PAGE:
Most Americans favor stricter environmental laws and regulations
More Americans say environmental regulations are “worth the cost” than say such regulations come at too steep a price, according to a new Pew Research Center survey. These views come amid speculation about what President-elect Donald Trump’s Cabinet nominees may mean for future regulatory policy.
A majority of U.S. adults (59%) say stricter environmental laws and regulations are worth the cost, compared with roughly a third (34%) who say such regulations cost too many jobs and hurt the economy, according to the survey, conducted Nov. 30 to Dec. 5.
Education level and age are both associated with perceptions of environmental regulations. Younger adults and those with more education are more likely than older adults and those with less education to say stricter environmental laws are worth the cost.
Opinion also differs across party lines. Nearly eight-in-ten Democrats and Democratic-leaning independents (78%) see stricter environmental laws as worth the cost, while a majority of Republicans and Republican leaners (58%) say stricter environmental regulations cost too many jobs and hurt the economy.
Similar partisan divides were evident in a Pew Research Center survey on views of climate change conducted in spring. On the question of power plant carbon emissions, for example, 76% of liberal Democrats said restrictions can make a big difference in addressing climate change, while only 29% of conservative Republicans agreed. Likewise, 71% of liberal Democrats said an international agreement to limit carbon emissions could make a big difference on climate change, while only 27% of conservative Republicans said the same.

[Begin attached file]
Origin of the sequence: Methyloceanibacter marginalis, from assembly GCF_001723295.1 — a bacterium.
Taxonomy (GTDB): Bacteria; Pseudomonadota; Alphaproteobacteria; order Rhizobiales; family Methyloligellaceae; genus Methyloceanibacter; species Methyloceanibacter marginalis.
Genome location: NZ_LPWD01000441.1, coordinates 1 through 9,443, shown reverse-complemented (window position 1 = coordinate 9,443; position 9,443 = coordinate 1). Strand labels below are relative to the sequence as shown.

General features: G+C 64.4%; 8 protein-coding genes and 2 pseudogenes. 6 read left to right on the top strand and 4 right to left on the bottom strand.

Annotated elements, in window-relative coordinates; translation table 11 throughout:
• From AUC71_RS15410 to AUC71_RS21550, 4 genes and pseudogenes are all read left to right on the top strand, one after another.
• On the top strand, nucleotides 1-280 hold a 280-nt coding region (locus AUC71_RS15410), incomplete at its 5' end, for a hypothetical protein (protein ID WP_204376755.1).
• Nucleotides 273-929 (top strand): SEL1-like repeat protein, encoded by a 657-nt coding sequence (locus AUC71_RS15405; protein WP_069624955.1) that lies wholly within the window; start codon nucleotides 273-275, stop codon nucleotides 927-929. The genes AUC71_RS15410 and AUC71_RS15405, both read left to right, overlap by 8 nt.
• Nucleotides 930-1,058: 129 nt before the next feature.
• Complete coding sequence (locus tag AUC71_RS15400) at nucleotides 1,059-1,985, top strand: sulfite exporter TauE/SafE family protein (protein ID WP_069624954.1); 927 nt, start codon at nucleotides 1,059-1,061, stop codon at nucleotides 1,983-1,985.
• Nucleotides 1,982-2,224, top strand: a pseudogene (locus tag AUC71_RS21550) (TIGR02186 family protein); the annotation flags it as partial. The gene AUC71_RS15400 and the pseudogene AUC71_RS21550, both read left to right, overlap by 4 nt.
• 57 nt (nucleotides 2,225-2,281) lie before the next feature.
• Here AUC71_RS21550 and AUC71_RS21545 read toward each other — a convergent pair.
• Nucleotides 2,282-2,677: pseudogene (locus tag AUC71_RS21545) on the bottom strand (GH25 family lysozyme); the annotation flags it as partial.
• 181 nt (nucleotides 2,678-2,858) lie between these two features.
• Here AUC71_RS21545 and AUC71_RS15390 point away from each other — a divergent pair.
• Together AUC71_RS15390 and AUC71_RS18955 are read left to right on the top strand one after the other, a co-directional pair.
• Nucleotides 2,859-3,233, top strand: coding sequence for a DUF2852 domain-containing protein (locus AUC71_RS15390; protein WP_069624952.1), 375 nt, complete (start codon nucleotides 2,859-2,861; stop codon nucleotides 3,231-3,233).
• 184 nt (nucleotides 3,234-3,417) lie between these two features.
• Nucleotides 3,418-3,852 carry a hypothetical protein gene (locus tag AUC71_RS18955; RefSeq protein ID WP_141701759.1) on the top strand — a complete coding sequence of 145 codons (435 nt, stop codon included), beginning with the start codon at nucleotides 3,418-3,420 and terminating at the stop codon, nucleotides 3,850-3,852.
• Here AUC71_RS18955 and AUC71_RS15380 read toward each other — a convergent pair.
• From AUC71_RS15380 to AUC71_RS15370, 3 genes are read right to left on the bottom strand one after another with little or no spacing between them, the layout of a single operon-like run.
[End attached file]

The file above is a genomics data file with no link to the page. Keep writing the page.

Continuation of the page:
Environmental regulation has gained attention since November’s election. Trump has said he would nominate Oklahoma Attorney General Scott Pruitt to head the Environmental Protection Agency, of which he has been a vocal critic. His team also announced that Texas Gov. Rick Perry, who once favored eliminating the Department of Energy, would be nominated for energy secretary. And Trump said in an interview that “nobody really knows” whether climate change is real. Trump’s skepticism on climate science reflects the views of many conservative Republicans, according to the Center’s October report on the politics of climate.
While a majority of U.S. adults favor stricter environmental regulations, these views can vary by state, according to a 2014 Pew Research Center survey. Those living in states with relatively high per capita incomes, as well as those living in states that voted for Barack Obama in 2012, are more likely to support stricter environmental regulations than those living in states with lower per-capita incomes and with Republican voting patterns. For example, a majority of residents in Maryland and the District of Columbia – which have high per capita incomes and voted for Obama – say environmental regulations are worth the cost, while residents in the more Republican and lower-income states of Alabama and Kentucky are less likely to agree.
Kristen Bialik is a research assistant at Pew Research Center.